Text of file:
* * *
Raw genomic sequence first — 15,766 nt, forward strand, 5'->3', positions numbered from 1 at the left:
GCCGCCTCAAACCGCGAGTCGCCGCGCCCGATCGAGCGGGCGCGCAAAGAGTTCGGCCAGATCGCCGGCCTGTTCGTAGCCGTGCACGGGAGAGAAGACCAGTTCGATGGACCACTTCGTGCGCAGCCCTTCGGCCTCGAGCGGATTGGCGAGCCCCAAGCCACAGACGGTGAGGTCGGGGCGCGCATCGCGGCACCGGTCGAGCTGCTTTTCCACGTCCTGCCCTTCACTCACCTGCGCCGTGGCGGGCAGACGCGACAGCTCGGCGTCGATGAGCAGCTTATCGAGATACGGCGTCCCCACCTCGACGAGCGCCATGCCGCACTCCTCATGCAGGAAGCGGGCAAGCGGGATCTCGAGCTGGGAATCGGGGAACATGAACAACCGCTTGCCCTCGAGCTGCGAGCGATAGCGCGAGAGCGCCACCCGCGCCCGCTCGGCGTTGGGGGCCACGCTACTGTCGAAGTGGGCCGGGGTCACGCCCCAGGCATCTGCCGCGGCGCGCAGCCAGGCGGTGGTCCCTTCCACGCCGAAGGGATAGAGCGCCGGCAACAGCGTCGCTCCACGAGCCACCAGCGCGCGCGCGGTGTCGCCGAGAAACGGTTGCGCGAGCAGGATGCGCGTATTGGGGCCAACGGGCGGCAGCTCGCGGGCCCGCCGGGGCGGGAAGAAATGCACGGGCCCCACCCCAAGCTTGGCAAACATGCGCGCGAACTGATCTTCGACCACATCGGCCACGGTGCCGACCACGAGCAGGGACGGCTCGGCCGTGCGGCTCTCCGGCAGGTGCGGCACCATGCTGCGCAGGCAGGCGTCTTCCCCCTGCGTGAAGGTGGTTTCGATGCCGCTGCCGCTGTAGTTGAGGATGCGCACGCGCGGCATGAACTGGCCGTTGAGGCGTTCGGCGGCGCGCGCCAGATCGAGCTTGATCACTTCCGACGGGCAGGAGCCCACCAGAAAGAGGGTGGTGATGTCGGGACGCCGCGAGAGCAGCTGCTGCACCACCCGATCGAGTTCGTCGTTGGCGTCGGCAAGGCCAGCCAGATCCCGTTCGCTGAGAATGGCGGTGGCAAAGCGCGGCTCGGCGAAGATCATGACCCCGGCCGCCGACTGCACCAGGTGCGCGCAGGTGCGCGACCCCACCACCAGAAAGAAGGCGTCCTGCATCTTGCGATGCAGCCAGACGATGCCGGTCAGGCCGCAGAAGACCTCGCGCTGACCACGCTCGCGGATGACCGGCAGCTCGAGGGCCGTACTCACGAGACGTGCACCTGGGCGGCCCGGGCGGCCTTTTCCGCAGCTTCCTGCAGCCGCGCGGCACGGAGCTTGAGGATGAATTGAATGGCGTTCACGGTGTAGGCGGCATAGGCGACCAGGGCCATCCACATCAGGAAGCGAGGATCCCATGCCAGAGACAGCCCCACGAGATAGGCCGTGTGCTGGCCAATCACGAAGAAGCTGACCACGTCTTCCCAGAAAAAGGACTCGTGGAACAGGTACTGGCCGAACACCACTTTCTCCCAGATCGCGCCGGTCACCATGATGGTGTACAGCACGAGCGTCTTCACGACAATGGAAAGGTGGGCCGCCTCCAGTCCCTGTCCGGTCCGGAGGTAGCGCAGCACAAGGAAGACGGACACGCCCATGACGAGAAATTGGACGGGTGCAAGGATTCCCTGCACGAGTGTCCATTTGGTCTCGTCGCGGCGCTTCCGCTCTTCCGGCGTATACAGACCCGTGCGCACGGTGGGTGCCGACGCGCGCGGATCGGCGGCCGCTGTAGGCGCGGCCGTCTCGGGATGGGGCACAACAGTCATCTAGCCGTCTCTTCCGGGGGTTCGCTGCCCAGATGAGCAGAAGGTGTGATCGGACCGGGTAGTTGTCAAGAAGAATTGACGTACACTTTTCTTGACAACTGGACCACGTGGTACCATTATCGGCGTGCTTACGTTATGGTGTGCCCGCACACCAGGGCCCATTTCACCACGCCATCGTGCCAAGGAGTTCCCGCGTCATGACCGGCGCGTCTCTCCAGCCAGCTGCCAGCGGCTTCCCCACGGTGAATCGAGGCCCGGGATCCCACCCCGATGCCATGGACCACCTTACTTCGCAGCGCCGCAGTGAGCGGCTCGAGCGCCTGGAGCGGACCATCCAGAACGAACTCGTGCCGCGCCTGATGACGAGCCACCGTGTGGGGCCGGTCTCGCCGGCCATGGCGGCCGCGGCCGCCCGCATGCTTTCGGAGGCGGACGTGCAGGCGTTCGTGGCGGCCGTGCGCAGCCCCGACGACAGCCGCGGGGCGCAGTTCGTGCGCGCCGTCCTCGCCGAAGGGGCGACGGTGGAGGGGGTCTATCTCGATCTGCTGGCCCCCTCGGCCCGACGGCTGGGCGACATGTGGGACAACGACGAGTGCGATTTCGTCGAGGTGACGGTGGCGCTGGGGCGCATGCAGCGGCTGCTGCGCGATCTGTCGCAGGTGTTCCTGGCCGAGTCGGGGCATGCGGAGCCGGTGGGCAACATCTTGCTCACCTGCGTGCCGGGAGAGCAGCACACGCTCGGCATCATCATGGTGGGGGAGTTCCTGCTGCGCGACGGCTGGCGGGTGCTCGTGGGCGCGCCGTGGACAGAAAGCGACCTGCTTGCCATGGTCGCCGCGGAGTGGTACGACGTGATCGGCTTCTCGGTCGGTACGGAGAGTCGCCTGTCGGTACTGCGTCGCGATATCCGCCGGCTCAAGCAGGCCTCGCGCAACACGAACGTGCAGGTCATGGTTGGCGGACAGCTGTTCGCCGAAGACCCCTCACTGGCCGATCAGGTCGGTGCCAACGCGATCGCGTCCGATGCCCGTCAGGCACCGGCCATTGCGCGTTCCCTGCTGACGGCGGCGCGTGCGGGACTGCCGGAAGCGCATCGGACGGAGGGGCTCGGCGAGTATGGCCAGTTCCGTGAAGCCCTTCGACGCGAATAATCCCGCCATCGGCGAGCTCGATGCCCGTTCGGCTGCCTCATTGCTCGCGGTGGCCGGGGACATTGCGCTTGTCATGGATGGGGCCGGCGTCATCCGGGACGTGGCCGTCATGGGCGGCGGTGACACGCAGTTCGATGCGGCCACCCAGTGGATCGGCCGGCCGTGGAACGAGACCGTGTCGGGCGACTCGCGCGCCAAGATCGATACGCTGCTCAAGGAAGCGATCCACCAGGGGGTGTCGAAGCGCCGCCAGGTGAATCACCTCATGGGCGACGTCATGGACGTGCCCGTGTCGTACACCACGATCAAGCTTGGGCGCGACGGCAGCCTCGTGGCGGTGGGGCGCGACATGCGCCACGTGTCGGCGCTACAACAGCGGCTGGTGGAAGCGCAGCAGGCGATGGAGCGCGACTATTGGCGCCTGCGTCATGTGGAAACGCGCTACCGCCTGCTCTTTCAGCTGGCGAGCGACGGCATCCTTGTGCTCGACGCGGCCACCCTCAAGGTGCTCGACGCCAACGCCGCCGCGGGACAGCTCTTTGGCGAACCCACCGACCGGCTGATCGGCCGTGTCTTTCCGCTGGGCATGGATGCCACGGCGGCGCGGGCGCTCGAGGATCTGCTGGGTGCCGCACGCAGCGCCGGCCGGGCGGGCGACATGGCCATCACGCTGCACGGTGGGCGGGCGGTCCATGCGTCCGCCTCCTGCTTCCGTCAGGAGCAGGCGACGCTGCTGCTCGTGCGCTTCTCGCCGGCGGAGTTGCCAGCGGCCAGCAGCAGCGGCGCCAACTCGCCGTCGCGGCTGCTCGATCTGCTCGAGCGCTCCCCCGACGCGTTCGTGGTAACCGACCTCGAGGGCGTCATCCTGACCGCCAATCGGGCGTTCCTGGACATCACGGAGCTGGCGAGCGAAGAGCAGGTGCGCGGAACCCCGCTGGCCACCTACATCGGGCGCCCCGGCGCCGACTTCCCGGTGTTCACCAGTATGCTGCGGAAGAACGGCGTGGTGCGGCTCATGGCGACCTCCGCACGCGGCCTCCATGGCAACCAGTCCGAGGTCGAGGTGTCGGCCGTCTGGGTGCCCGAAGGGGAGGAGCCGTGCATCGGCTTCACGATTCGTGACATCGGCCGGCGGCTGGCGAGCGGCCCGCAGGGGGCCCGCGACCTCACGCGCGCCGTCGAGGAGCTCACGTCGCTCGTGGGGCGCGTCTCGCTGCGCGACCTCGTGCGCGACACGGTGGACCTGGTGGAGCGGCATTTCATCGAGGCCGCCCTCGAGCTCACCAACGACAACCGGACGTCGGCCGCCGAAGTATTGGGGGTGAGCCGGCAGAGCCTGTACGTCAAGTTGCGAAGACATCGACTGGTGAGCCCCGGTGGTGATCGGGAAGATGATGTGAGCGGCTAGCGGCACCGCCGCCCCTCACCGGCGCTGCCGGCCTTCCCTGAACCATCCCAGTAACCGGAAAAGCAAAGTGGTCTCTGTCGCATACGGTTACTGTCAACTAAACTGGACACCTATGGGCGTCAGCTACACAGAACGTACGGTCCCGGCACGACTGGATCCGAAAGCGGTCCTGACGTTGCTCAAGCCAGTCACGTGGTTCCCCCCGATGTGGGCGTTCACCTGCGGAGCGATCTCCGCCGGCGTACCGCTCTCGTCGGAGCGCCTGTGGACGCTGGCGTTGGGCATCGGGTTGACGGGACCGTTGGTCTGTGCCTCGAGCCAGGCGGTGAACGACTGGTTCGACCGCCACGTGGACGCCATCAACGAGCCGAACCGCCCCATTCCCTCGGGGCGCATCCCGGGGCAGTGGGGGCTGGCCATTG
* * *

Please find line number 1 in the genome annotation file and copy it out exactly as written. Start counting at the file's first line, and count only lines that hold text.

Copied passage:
Raw genomic sequence first — 15,766 nt, forward strand, 5'->3', positions numbered from 1 at the left: